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Caylus Comes To iOS

Caylus has come to iOS. If you are a fan of European-style board games, that's all you really need to know. You've probably already stopped reading this and have gone to buy it. Caylus is an extremely respected game, placing high in the rankings on the popular game site boardgamegeek.com (BGG). The site has also given Caylus' mobile version glowing reviews.

 

[caption id="attachment_263628" align="aligncenter" width="565" caption="Screenshot"][/caption] In the words of writer Brad Cummings:
Caylus on the other hand is a game that should not work on iOS. The game is heavy, long, and requires your full brain to play. There are micro turns and complex strategies that may not be easy to recall. The miracle is that Caylus by Big Daddy’s Creations manages to surpass all of these worries and overall impress. It is the finest example of a complex euro-game on iOS thus far.
The finest example of a complex euro-game on iOS so far? That's some high praise indeed. Is the game really that good? The short answer is maybe, but only for people who like this sort of game. It is important to note, however, that the folks at BGG eat, breathe, and bleed board games, much like we do apps. The casual user may approach the game from a very different perspective.

 

[caption id="attachment_263629" align="aligncenter" width="960" caption="Screenshot"][/caption] For those unacquainted with Caylus, or other games in the same vein (think Settlers of Catan, Puerto Rico, and Carcassonne), it is a strategy game with a heavy emphasis on strategy. You participate in a number of activities including gathering resources, deploying workers, activating buildings, and building the King's castle. The object of the game is to acquire prestige points, but the path to those points can be extremely varied and complicated. You do not just read the game instructions; you study them. I've played Settlers, Puerto Rico, and Carcassonne, but have yet to try Caylus. It took me over an hour to fully digest the rules of the game, and I still have yet to grasp the intricacy of the different strategies involved. As alluded to by Cummings, it is impressive that a game so complex translates so well to app form.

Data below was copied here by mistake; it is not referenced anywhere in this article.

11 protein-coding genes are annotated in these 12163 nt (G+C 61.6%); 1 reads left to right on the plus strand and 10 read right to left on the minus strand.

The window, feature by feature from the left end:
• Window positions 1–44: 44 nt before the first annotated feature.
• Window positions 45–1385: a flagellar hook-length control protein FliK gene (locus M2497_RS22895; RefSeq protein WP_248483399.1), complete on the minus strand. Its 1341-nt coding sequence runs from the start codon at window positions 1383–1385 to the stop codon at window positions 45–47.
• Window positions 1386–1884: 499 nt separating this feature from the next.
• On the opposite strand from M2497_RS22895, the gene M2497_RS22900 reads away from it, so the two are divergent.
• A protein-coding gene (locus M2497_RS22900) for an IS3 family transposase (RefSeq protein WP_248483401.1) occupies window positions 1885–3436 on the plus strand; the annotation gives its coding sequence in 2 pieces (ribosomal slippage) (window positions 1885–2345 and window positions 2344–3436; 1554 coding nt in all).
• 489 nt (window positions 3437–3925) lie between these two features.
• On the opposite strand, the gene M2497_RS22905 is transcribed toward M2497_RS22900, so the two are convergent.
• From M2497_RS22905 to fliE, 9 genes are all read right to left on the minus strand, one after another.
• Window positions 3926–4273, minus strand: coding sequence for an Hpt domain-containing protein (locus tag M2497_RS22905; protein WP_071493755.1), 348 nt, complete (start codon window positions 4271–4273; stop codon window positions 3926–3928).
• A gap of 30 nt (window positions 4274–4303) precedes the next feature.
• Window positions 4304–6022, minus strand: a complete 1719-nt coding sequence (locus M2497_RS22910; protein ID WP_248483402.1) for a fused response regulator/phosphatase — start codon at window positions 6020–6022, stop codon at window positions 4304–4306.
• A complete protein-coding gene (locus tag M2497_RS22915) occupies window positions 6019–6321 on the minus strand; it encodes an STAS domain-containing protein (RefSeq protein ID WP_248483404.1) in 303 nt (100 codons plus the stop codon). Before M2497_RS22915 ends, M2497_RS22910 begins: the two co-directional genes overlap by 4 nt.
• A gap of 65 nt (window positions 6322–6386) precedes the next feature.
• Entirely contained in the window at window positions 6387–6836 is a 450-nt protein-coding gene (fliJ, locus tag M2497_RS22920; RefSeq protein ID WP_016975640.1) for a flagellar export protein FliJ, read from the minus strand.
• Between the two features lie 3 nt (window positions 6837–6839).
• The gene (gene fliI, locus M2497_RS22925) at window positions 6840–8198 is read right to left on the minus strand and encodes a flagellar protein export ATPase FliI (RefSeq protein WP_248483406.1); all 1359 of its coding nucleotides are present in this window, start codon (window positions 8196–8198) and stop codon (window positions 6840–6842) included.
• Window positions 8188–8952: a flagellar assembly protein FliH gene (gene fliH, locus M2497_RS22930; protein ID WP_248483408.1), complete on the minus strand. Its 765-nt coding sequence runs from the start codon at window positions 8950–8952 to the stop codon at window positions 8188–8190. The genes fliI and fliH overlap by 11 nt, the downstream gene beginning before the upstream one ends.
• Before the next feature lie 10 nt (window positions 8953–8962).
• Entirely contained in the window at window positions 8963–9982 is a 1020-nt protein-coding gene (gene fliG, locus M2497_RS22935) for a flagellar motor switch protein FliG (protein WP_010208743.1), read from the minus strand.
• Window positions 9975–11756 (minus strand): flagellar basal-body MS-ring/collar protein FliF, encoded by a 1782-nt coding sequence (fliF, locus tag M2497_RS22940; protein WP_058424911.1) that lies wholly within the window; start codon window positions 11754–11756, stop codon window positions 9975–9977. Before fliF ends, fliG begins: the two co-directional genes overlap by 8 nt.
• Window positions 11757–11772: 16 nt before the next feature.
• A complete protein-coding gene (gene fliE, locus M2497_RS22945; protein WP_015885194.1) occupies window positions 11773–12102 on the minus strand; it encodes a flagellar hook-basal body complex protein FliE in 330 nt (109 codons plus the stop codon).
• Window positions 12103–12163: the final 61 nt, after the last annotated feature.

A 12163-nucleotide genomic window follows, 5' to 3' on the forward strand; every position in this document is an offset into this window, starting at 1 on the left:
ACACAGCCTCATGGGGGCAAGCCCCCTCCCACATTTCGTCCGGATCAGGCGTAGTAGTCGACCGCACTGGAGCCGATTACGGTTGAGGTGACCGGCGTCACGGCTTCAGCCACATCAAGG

[caption id="attachment_263630" align="aligncenter" width="960" caption="Screenshot"][/caption] I would not be surprised to find Caylus inaccessible to those new to this genre of games. An app like Carcassonne might be a better gateway into the wondrous world of Euro board games. Also, as noted on the Caylus site, the current version has some bugs and crash issues. Users have also asked for an improved multiplayer mode. Overall, Caylus is a great game and a worthy buy. It might not be perfect and it might not be for everyone, but those who love Caylus the board game will enjoy Caylus the app. Caylus is available in the App Store now for $4.99. It is a universal app for both iPhone and iPad.
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Caylus Comes To iOS

Caylus Comes To iOS